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AL FAAB Factor: Three Young Hurlers to Keep an Eye On

Kyle McKeown

Kyle McKeown is the Managing Editor of NBA Content for He hosts the Fantasy Basketball Podcast and writes about fantasy basketball. Kyle used to run an after school program and approaches his work as an editor with teaching in mind. He genuinely cares about helping others win their fantasy basketball leagues, which seems really dorky when it's written in the third person.

This is our weekly look at the free agents in each league. We have two goals for this article:

- Identify likely free agents and discuss their strengths and weaknesses.

- Try to estimate how much of your free agent budget you should bid on them.

One size doesn't fit all, and we could never hope to encompass all league structures, so we have to have a set of base assumptions. Those assumptions are:

- League size of 12 players (either NL or Mixed, we'll specify)
- 5x5 categories
- Each team has a $100 FAAB budget


Kyle Drabek – Drabek carried a no-hit bid into the sixth inning Saturday and finished with seven strikeouts in seven innings while giving up just one hit and three walks. Drabek came to the Blue Jays as the key piece in the Roy Halladay trade. The expectations are so high for the 23-year-old that the Jays opted to bring him from Double-A to the majors without spending any time in Triple-A. Pitching in the AL East will be no easy task, but he’s likely in the rotation to stay. The strikeouts may not always be there every start, but that’s also a skill he could improve upon over time. In 162 innings at Double-A New Hampshire last season, Drabek had 132 strikeouts, 68 walks, and a 2.94 ERA. He won’t be a top-flight pitcher until he ups his K-rate and decreases his walks, but he has the talent to get there. Mixed: $1; AL: $6.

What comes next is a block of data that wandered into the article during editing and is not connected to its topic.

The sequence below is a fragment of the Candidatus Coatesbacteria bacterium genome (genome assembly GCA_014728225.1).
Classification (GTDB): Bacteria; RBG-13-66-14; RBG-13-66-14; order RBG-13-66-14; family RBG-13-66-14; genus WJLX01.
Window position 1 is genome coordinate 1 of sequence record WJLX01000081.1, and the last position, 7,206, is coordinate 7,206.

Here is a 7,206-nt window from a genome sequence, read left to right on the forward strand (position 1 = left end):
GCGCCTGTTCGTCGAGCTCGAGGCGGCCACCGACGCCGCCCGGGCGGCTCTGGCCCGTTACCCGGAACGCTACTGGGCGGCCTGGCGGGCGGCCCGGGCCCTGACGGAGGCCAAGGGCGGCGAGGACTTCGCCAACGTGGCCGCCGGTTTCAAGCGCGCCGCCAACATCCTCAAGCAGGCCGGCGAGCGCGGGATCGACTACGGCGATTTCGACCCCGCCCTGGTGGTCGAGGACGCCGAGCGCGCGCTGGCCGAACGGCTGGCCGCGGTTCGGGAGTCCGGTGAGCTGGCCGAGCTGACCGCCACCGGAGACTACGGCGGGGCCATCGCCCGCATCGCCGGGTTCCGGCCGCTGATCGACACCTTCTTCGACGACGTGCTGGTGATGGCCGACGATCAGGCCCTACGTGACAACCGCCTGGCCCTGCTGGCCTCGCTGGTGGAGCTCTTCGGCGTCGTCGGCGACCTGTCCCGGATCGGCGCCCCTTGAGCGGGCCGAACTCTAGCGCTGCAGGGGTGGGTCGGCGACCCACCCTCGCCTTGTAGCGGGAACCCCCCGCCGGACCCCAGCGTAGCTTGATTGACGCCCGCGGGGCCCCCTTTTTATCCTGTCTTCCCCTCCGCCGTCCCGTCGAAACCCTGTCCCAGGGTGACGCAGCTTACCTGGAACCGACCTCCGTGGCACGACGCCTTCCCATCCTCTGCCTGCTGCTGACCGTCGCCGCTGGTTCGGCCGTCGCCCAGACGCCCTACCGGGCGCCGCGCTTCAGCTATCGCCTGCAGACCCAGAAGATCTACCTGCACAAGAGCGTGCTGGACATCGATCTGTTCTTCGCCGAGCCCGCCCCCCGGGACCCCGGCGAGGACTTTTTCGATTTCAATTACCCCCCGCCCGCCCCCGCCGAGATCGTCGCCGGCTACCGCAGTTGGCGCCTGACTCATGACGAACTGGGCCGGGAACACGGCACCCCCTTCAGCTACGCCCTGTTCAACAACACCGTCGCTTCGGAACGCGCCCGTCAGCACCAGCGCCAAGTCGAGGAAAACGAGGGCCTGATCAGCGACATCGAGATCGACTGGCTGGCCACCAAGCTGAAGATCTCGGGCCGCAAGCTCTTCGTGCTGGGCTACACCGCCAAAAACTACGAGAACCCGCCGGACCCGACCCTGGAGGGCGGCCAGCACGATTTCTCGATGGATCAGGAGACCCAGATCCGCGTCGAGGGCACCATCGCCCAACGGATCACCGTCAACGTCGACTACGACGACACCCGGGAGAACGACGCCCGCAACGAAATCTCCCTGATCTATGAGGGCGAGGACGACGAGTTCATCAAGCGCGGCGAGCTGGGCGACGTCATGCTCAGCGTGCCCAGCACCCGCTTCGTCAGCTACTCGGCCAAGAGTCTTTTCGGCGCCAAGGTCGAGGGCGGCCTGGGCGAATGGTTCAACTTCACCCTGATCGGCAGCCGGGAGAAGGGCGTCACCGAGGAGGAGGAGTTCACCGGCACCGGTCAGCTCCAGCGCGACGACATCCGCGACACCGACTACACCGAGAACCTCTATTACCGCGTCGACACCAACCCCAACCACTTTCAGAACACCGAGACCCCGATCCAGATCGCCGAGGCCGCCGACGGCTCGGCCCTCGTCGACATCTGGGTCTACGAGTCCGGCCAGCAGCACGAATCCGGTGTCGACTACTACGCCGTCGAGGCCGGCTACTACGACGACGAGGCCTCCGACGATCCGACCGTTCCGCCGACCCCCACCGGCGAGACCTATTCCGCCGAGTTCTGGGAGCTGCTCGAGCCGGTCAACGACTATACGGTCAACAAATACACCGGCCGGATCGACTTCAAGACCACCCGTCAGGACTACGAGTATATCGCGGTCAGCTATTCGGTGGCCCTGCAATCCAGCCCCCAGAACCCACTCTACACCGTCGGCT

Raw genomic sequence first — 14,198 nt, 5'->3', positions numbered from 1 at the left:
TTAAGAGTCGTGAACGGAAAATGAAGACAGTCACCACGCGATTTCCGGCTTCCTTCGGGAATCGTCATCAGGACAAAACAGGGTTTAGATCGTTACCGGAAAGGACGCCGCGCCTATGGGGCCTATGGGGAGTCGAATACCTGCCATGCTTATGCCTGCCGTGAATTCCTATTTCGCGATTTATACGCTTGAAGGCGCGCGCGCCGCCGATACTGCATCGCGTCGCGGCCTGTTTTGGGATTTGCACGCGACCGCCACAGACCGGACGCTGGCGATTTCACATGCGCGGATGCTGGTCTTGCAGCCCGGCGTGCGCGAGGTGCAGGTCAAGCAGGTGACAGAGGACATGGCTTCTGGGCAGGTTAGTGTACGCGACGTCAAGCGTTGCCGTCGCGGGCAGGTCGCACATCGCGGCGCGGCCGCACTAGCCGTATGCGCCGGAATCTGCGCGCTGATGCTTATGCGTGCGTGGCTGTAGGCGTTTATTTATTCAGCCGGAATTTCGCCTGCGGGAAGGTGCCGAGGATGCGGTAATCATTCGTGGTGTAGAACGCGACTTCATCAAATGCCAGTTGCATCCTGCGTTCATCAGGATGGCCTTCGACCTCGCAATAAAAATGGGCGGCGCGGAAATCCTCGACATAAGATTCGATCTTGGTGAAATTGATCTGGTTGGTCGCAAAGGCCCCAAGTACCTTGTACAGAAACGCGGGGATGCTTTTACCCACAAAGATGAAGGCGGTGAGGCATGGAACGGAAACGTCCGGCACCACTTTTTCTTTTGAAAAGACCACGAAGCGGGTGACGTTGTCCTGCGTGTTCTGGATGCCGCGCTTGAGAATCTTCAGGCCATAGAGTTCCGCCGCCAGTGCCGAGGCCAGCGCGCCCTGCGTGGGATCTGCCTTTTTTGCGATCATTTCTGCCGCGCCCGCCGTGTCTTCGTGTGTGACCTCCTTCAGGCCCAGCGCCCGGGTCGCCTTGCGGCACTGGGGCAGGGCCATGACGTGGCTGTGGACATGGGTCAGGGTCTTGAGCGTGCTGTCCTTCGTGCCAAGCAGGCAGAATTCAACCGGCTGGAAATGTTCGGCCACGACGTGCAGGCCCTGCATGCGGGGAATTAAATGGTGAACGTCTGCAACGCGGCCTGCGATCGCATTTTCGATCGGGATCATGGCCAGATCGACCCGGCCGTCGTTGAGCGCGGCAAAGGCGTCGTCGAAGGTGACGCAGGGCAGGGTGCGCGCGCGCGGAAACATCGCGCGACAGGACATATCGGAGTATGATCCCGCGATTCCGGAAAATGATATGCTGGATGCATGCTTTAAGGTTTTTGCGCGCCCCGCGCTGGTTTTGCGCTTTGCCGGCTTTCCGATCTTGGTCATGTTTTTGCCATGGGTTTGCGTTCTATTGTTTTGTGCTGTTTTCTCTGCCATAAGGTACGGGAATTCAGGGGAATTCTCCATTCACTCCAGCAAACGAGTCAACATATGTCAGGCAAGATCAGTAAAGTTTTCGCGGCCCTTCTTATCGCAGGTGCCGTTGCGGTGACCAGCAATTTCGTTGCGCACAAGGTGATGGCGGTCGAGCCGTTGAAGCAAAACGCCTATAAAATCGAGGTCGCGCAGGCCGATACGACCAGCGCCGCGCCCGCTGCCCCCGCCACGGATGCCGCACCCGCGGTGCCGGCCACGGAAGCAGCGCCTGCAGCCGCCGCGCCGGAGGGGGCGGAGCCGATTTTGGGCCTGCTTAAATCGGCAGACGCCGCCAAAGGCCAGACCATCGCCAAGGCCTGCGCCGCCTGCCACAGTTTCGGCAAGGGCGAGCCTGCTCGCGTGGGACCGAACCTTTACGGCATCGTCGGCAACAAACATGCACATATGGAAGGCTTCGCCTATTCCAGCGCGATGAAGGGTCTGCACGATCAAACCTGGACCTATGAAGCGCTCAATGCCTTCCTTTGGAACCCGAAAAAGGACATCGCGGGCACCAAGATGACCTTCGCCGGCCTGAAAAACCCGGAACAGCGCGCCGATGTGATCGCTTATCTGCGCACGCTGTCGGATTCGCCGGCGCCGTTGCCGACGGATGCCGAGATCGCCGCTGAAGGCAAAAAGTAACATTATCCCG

John Lackey – Lackey was owned in a majority of leagues as of Saturday morning, but he was already dropped by several impatient owners who overreacted to his implosion on the mound against the Rangers Saturday afternoon. If someone made the silly decision to drop Lackey after one bad start, capitalize on their worry and put in a bid for the high-potential 32-year-old Red Sox hurler. Mixed: $8; AL: $10.